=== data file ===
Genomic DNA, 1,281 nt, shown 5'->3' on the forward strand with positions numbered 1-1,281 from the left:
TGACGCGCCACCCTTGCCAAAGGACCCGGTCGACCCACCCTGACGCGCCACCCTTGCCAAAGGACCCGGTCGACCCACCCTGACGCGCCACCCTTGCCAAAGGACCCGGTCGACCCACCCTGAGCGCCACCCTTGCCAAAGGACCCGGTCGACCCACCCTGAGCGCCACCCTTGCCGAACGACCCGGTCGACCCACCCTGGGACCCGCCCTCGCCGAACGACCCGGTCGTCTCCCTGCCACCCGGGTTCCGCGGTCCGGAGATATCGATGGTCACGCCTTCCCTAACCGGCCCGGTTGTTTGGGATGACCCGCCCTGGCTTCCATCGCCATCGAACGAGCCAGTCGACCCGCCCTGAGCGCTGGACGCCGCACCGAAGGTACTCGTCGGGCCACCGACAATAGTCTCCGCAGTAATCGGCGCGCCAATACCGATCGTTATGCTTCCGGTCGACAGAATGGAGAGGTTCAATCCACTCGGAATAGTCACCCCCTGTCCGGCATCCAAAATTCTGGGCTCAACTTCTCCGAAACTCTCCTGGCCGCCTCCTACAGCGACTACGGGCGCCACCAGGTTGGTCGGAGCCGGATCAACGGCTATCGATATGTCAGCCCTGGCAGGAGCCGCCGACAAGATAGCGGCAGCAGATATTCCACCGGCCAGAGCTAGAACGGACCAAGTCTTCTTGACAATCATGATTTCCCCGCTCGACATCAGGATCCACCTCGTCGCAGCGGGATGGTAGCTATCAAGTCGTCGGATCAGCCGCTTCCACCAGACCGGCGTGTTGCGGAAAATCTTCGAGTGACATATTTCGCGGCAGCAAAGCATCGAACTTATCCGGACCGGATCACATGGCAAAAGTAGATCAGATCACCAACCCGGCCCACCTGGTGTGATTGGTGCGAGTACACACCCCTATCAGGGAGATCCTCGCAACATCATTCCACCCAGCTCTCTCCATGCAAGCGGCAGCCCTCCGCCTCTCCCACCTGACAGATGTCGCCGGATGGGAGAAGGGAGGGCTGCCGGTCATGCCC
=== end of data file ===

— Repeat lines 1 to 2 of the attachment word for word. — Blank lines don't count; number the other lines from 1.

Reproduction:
Genomic DNA, 1,281 nt, shown 5'->3' on the forward strand with positions numbered 1-1,281 from the left:
TGACGCGCCACCCTTGCCAAAGGACCCGGTCGACCCACCCTGACGCGCCACCCTTGCCAAAGGACCCGGTCGACCCACCCTGACGCGCCACCCTTGCCAAAGGACCCGGTCGACCCACCCTGAGCGCCACCCTTGCCAAAGGACCCGGTCGACCCACCCTGAGCGCCACCCTTGCCGAACGACCCGGTCGACCCACCCTGGGACCCGCCCTCGCCGAACGACCCGGTCGTCTCCCTGCCACCCGGGTTCCGCGGTCCGGAGATATCGATGGTCACGCCTTCCCTAACCGGCCCGGTTGTTTGGGATGACCCGCCCTGGCTTCCATCGCCATCGAACGAGCCAGTCGACCCGCCCTGAGCGCTGGACGCCGCACCGAAGGTACTCGTCGGGCCACCGACAATAGTCTCCGCAGTAATCGGCGCGCCAATACCGATCGTTATGCTTCCGGTCGACAGAATGGAGAGGTTCAATCCACTCGGAATAGTCACCCCCTGTCCGGCATCCAAAATTCTGGGCTCAACTTCTCCGAAACTCTCCTGGCCGCCTCCTACAGCGACTACGGGCGCCACCAGGTTGGTCGGAGCCGGATCAACGGCTATCGATATGTCAGCCCTGGCAGGAGCCGCCGACAAGATAGCGGCAGCAGATATTCCACCGGCCAGAGCTAGAACGGACCAAGTCTTCTTGACAATCATGATTTCCCCGCTCGACATCAGGATCCACCTCGTCGCAGCGGGATGGTAGCTATCAAGTCGTCGGATCAGCCGCTTCCACCAGACCGGCGTGTTGCGGAAAATCTTCGAGTGACATATTTCGCGGCAGCAAAGCATCGAACTTATCCGGACCGGATCACATGGCAAAAGTAGATCAGATCACCAACCCGGCCCACCTGGTGTGATTGGTGCGAGTACACACCCCTATCAGGGAGATCCTCGCAACATCATTCCACCCAGCTCTCTCCATGCAAGCGGCAGCCCTCCGCCTCTCCCACCTGACAGATGTCGCCGGATGGGAGAAGGGAGGGCTGCCGGTCATGCCC